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Anonymous Ryan wrote:

Dear Catholic Answers,

I have been in a relationship with a wonderful woman; we've been dating for 9 months now. She is not Catholic but has always been respectful of my faith and has even said she'd consider becoming Catholic herself.

We're now starting to talk about bigger issues like marriage and kids.

My girlfriend though has OCD and has let me know that she feels she wants to adopt kids, but that she can't have kids by pregnancy due to anxiety concerns related to OCD. She feels that becoming pregnant would produce intense anxiety and depression from her OCD, so she believes she needs to use birth control for health reasons.

My questions are:

  • Would this be considered licit in the eyes of the Catholic Church?
  • Is it permissible for me to pursue marriage with my girlfriend if she wants to adopt kids, but not have them through pregnancy?
  • Would this qualify as having an "openness to life"?

I'm a lifelong Catholic and want to please God. I also love my girlfriend and am very serious about her. These questions have really been causing challenges in our relationship lately, so I would be eternally grateful for any guidance you could provide her.

Also, please pray for us, too.

Thank you, and God bless you for your crucial ministry!

— Ryan
  { Is it permissible for me to pursue marriage with my girlfriend if she wants to adopt kids, but not have them through pregnancy? }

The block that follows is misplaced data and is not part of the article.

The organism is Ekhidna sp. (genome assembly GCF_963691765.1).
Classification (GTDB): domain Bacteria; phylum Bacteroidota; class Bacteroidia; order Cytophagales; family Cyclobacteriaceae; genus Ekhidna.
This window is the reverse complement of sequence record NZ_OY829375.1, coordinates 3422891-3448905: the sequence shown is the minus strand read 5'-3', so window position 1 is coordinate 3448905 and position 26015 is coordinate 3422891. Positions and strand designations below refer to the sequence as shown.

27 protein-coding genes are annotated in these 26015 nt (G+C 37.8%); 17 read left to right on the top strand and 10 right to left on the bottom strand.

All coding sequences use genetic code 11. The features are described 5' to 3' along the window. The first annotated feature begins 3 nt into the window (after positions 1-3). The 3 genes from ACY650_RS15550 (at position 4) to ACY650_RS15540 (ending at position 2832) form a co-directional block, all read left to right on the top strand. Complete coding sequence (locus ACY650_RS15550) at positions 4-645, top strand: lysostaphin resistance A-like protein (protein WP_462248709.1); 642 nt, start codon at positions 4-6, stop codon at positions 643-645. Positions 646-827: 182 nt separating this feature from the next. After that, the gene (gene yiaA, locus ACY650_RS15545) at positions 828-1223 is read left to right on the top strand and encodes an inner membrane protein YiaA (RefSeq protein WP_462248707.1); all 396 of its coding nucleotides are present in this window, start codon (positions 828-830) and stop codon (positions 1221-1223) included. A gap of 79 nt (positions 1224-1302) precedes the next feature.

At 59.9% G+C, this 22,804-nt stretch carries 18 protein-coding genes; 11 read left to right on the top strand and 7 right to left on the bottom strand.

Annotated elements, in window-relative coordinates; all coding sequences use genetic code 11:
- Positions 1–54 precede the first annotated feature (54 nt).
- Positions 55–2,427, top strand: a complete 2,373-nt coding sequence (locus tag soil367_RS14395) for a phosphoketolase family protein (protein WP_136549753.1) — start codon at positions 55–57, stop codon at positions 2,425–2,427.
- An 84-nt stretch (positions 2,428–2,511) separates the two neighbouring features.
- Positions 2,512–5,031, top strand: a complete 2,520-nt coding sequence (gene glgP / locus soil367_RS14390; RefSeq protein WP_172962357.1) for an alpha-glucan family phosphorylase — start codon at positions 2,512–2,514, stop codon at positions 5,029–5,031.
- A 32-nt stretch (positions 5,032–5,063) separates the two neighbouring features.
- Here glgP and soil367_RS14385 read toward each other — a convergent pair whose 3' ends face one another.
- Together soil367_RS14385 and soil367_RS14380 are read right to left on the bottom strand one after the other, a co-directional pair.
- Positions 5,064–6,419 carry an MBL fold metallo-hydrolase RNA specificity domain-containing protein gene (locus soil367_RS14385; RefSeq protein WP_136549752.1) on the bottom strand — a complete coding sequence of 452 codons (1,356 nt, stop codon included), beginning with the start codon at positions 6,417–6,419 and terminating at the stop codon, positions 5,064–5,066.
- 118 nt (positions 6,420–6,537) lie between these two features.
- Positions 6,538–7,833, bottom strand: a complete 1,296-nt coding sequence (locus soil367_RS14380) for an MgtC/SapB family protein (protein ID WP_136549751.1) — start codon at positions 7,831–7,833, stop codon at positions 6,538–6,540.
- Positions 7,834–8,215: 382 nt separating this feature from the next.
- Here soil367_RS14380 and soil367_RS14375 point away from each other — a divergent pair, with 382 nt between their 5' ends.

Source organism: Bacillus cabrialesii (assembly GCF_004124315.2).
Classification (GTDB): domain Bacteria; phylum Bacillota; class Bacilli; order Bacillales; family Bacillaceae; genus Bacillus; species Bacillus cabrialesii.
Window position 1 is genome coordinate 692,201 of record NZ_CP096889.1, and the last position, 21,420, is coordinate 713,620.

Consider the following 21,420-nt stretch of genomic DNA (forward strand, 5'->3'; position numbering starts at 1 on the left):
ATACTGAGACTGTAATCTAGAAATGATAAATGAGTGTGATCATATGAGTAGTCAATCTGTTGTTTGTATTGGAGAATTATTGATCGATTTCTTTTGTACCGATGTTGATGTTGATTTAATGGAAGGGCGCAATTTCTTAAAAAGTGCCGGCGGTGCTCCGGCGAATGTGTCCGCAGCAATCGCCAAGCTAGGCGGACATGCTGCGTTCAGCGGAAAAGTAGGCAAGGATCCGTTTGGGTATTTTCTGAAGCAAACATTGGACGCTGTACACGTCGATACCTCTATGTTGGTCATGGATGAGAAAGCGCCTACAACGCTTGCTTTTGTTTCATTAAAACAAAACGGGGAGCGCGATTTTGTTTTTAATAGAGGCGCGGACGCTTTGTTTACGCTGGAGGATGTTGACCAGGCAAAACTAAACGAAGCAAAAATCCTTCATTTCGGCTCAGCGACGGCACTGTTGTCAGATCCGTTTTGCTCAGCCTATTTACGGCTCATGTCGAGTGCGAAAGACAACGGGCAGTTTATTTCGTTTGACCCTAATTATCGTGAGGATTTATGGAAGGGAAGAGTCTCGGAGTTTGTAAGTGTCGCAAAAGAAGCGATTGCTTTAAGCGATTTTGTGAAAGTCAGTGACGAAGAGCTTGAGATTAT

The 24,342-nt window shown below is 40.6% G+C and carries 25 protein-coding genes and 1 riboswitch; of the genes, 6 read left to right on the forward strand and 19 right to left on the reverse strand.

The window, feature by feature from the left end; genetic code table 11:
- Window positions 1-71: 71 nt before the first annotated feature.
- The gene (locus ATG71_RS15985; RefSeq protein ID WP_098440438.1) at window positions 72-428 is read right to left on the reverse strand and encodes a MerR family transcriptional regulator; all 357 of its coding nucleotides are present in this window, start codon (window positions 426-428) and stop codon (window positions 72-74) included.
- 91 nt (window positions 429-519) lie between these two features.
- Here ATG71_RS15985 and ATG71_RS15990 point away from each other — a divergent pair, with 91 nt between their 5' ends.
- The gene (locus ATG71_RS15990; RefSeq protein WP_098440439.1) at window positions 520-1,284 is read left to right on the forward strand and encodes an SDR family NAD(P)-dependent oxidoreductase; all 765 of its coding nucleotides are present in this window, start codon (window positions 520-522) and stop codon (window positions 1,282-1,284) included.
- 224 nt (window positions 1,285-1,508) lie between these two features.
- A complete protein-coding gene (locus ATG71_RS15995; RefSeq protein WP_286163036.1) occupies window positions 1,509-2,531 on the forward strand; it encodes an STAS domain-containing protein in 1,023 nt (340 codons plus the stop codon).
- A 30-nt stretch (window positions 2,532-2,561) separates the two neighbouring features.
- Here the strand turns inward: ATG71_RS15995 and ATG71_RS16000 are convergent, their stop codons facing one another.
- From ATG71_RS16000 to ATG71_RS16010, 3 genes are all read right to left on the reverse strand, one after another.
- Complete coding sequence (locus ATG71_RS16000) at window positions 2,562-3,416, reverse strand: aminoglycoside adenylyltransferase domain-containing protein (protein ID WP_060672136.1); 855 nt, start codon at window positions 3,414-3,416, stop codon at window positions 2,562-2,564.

Bob replied:

Dear Ryan,

Thank you so much for the question.  This is a difficult situation because artificial birth control is gravely immoral and cannot be condoned, and at the same time to consummate a marriage you must have marital relations that presuppose openness to life.  It probably feels like you are damned if you do and damned if you don't.

The only way I see this working is if she were to consider counseling for the OCD, anxiety, and whatever else may present this obstacle to her (or some similar path to change her heart and mind).  Also, I would make it clear that this is not something you can compromise on; you need a solid moral foundation in this relationship or it is doomed before it even starts.

So, you must pray earnestly for God's Will in this, and be accepting of whatever the Answer is. You will know the answer if a path opens, or conversely if there are unmovable obstacles.  In the end, you will be rewarded for your faithfulness regardless of the immediate outcome.  Trust is costly, but makes us better and more like Christ our Lord, who underwent the ultimate challenge in His passion.

I'll be praying for you, too. Be strong.


Bob Kirby

Ryan replied:

Dear Mr. Kirby,

Thank you very much for your response.  Just a few follow-up questions if I may.

First, to clarify,  I am a lifelong Catholic, and I accept all of the Church's teachings, including that of birth control.  I have expressed my beliefs to my girlfriend on this matter, though I am trying to speak with clarity and charity as you do on here.  I should also note that my girlfriend has always been respectful and supportive of my Catholic faith even though she does not share it herself . . . and I'm also humbled by her telling me (of her own volition) that she is open to becoming Catholic.  I ask your prayers for both of us.

Seeing that my partner is not Catholic, she feels she would need to be on birth control for her OCD.  So, one question is: